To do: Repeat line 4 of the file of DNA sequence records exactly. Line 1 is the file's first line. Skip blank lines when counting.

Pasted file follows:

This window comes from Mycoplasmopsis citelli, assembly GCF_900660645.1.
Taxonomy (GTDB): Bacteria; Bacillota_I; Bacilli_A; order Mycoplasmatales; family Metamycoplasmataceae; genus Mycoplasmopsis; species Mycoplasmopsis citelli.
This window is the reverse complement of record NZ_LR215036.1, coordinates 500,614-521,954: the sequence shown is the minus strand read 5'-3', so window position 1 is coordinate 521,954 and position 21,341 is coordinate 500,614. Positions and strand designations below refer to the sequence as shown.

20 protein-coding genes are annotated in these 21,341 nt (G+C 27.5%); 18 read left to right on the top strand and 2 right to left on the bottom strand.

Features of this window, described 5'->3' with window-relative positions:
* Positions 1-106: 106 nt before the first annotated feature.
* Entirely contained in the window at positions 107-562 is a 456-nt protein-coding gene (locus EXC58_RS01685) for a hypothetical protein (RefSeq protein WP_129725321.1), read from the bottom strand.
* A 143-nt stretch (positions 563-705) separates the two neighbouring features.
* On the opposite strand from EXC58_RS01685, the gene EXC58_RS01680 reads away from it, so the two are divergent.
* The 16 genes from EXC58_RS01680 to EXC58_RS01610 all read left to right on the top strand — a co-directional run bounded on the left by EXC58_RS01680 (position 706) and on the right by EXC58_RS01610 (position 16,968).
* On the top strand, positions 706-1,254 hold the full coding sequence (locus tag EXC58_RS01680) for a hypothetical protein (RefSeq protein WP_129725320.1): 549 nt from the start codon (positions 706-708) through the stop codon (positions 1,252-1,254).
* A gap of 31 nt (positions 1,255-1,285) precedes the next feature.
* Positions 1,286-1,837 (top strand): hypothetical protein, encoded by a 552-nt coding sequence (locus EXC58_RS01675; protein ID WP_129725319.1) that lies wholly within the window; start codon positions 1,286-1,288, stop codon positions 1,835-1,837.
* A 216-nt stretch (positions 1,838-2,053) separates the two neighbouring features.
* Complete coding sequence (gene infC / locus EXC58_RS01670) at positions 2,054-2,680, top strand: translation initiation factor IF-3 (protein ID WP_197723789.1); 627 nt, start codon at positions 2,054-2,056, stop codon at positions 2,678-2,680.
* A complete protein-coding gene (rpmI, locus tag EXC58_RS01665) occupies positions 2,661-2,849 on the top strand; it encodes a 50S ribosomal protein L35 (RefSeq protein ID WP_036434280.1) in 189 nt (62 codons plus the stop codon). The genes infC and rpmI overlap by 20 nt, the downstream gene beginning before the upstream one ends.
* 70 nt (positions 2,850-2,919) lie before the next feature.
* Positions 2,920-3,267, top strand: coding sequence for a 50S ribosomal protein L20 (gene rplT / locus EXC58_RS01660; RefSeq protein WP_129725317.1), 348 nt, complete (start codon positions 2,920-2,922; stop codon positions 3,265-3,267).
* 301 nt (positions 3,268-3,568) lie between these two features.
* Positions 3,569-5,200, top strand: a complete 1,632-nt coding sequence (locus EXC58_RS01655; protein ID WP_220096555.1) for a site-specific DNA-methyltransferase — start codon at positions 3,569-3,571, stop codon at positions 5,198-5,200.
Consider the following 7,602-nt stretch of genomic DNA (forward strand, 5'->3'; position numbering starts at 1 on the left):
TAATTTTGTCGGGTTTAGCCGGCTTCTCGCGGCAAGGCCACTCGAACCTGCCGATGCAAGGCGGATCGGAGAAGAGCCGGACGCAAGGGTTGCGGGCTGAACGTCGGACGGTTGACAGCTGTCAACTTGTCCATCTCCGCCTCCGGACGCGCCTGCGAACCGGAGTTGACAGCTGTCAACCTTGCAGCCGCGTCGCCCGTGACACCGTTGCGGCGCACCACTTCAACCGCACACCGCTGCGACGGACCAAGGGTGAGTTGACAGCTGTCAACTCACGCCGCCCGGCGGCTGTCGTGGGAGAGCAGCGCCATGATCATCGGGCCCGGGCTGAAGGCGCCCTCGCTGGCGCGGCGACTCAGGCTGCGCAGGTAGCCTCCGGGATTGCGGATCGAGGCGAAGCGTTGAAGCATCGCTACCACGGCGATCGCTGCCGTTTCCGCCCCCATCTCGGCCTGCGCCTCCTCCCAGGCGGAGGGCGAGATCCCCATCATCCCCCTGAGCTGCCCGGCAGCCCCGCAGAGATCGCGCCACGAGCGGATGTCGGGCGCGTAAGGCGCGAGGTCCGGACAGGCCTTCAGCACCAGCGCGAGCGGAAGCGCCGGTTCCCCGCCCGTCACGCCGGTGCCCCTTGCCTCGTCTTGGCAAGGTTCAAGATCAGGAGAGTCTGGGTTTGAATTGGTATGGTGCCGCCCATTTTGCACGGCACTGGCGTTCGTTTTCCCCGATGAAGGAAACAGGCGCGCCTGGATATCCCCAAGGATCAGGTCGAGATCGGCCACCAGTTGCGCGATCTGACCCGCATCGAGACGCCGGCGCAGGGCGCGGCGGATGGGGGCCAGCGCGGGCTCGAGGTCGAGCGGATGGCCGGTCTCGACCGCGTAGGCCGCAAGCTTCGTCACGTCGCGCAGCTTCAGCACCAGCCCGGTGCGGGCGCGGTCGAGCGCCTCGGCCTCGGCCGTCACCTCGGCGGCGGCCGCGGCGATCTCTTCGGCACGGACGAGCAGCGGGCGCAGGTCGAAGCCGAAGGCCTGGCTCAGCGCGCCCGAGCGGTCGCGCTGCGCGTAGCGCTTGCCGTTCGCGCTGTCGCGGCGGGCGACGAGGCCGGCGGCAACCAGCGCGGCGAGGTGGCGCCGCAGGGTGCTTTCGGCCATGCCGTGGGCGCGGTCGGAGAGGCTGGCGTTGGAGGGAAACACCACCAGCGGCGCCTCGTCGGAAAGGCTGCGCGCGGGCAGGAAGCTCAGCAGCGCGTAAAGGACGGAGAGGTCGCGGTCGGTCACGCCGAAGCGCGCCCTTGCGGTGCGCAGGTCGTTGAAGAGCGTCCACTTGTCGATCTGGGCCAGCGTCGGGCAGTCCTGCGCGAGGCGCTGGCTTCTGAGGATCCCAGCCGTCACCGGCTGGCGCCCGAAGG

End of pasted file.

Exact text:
20 protein-coding genes are annotated in these 21,341 nt (G+C 27.5%); 18 read left to right on the top strand and 2 right to left on the bottom strand.